The Parachute Generation

Brook Larmer:

When I first met Yang Jinkai, two days before he boarded a plane for America, the smog hanging over his industrial home city, Shenyang, had turned the sun into a ghostly orb. The 16-year-old paced around the family apartment as his mother labeled his suitcases and packed them with the comforts of home: quilted pajamas, chopsticks, instant noodles. She gestured toward a lone memento that would remain in his bedroom, a life-size needlepoint portrait of her only child, woven in shimmering gold thread. “I worked on that all year,” she said. “I knew this moment would come.”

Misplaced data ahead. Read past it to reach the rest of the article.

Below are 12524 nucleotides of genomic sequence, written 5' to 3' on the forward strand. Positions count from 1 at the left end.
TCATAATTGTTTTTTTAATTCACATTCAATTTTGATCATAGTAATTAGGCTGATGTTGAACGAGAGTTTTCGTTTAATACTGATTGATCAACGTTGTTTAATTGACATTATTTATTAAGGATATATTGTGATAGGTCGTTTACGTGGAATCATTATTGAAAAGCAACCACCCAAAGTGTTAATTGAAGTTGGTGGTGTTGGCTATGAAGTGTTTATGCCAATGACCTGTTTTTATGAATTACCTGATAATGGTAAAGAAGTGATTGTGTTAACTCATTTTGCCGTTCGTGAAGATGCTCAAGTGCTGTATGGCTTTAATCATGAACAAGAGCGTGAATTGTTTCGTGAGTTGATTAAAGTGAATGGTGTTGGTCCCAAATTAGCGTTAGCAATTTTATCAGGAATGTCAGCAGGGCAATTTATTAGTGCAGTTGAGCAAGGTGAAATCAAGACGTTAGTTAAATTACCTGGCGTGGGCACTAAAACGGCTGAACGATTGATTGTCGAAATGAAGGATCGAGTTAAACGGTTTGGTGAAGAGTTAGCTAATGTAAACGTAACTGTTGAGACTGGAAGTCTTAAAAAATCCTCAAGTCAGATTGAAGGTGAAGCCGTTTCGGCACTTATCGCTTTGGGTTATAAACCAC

Yang had never traveled outside China. But he had already chosen a new first name for his life in America, Korbin (“That sounds American, right?”), and was daydreaming about the adventure ahead. “It will be magical,” he said. “I’ll make lots of American friends. I’d like to have an American girlfriend. Maybe” — he shot a glance at his father — “I’ll even get a gun.” Over the summer, Korbin had been working on his English by watching, perhaps too zealously, the American television series “Criminal Minds.”